IBM has announced that it is moving closer than it has ever been to the OpenOffice.org community with stepped-up support in its Lotus product line of collaborative software and a commitment to contribute code.
The announcement suggests a win-win for IBM and OpenOffice.org, a seven-year-old project created by Sun Microsystems and widely recognized as the open source contender to proprietary office software.
“With downloads of more than 100 million, this is the first real competitive grassroots office productivity suite that rivals proprietary alternatives,” Sun spokesperson Terri Molini told LinuxInsider.
That IBM is to contribute code marks a departure from 2005, when IBM took source code from OpenOffice to build parts of its Workplace, but did not contribute back.
“The community always wants work to be contributed back to the source, and so we are all the happier that IBM announced their interest in doing so,” Louis Suarez-Potts, OpenOffice.org community manager, told LinuxInsider.
News that IBM will both contribute to and actively use OpenOffice.org components adds muscle to both sides’ technologies, said John McCreesh, OpenOffice.org marketing project lead. “IBM contributing code strengthens the OpenOffice.org product; IBM using OpenOffice.org components strengthens OpenOffice.org’s reputation for high-quality software engineering. We value them both,” he said.
Wording of the announcement’s headline said IBM will “promote” OpenOffice.org. IBM declined to cite specifics on promotion specifics when reached by LinuxInsider, however.
That information is to come in the form of announcements in New York next week at the Lotus Collaboration Summit, according to IBM spokesperson Michael Azzi.
What is already clear is that the IBM move will have ramifications on continued momentum building toward Open Document Format (ODF), versus the Microsoft-backed Office Open XML (OOXML) standard.
OpenOffice uses ODF as its native file format, a format that has been accepted by the International Organization for Standardization (ISO) as an international standard. Microsoft Open XML failed to win enough initial support last week in becoming an ISO standard.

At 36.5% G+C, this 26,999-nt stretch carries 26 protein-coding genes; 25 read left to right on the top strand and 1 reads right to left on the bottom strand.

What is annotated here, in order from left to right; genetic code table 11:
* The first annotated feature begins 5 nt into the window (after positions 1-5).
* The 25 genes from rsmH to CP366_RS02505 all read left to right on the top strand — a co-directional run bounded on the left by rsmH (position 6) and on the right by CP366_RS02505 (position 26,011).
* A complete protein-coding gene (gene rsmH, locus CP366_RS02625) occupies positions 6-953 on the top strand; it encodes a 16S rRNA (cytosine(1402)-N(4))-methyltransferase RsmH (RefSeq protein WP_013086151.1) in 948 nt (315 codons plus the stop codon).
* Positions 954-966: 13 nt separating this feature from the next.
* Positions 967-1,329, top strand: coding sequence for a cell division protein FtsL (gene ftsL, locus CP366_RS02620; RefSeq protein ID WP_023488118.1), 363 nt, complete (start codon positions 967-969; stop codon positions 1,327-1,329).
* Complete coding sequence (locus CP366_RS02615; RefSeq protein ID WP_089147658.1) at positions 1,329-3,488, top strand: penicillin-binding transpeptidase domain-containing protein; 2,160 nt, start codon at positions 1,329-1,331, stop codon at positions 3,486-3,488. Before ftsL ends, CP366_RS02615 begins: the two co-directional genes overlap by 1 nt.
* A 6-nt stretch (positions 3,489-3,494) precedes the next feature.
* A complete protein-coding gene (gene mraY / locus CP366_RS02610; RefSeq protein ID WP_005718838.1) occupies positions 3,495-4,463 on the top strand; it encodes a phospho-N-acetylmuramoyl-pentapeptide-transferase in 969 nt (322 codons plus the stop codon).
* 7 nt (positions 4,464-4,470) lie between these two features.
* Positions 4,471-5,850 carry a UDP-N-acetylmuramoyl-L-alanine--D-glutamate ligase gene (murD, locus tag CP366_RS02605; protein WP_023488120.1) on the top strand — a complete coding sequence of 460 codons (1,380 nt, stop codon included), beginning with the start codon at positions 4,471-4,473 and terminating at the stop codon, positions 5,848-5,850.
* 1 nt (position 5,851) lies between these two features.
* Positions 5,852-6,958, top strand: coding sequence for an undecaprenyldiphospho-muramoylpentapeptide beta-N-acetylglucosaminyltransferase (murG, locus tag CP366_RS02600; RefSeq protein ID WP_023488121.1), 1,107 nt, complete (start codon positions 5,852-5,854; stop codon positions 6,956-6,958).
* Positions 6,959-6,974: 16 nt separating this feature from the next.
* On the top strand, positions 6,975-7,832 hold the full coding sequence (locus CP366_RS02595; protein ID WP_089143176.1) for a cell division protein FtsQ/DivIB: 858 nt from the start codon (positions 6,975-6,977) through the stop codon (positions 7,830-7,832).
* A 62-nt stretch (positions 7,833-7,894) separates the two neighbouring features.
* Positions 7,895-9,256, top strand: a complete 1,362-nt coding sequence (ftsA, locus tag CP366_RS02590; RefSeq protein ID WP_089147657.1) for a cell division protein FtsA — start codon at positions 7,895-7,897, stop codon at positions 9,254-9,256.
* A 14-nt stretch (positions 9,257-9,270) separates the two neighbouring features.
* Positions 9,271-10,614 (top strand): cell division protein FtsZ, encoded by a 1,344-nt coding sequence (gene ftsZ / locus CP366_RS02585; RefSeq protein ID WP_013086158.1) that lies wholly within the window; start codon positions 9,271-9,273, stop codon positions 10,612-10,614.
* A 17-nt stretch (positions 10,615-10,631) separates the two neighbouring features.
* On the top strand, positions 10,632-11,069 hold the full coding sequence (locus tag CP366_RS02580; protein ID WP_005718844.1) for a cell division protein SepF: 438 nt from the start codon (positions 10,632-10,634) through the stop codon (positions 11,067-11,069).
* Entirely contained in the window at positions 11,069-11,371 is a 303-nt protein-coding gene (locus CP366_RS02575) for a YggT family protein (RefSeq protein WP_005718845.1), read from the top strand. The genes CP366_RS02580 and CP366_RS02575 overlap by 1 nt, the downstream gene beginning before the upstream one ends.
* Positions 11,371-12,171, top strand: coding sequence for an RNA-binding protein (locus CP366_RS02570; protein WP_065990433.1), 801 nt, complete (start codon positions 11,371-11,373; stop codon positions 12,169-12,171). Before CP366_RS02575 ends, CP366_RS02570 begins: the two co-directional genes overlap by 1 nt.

Don’t read too much into this, cautioned Suarez-Potts. “OpenOffice.org is not by any means the only supporter or implementation of the ODF,” he said Monday. “One can number KOffice and many others, including Alfresco, proprietary and not, committed to the format.”
What it does mean, he said, is that “its most important implementation should be taken very seriously by enterprises and governments and considered the real future of office documents.”
An Important Step
Likewise, Sun’s Molini said the Monday announcement can be considered as an “important step” for ODF rather than a new chapter. “This is an important step in the adoption of ODF as a dominant document format but not a new chapter. The new chapter was opened with the adoption of ODF by ISO as an International Standard,” Molini said.
Having a behemoth the likes of IBM throwing its weight behind the ODF certainly can’t hurt, said McCreesh of OpenOffice.org.
“The world needs one standard for office files. ODF is already established as an ISO standard and has been adopted in a growing number of products,” McCreesh added. “What the technology world needs now is for Microsoft to rally behind the ODF standard, too.”
IBM will contribute code from Lotus Notes to improve current support for “accessibility enhancements” to make sure the ODF format accommodates people with handicaps.
“Accessibility is required if you want to do business with the government,” Azzi said. “IBM has a long track record of innovation in the arena of corporate and even consumer accessibility.”
“Accessibility technology is vastly important to governments, which ideally must serve all the people, not just the few,” said Suarez-Potts. “I’d imagine that OpenOffice.org and the ODF will rocket to attention.”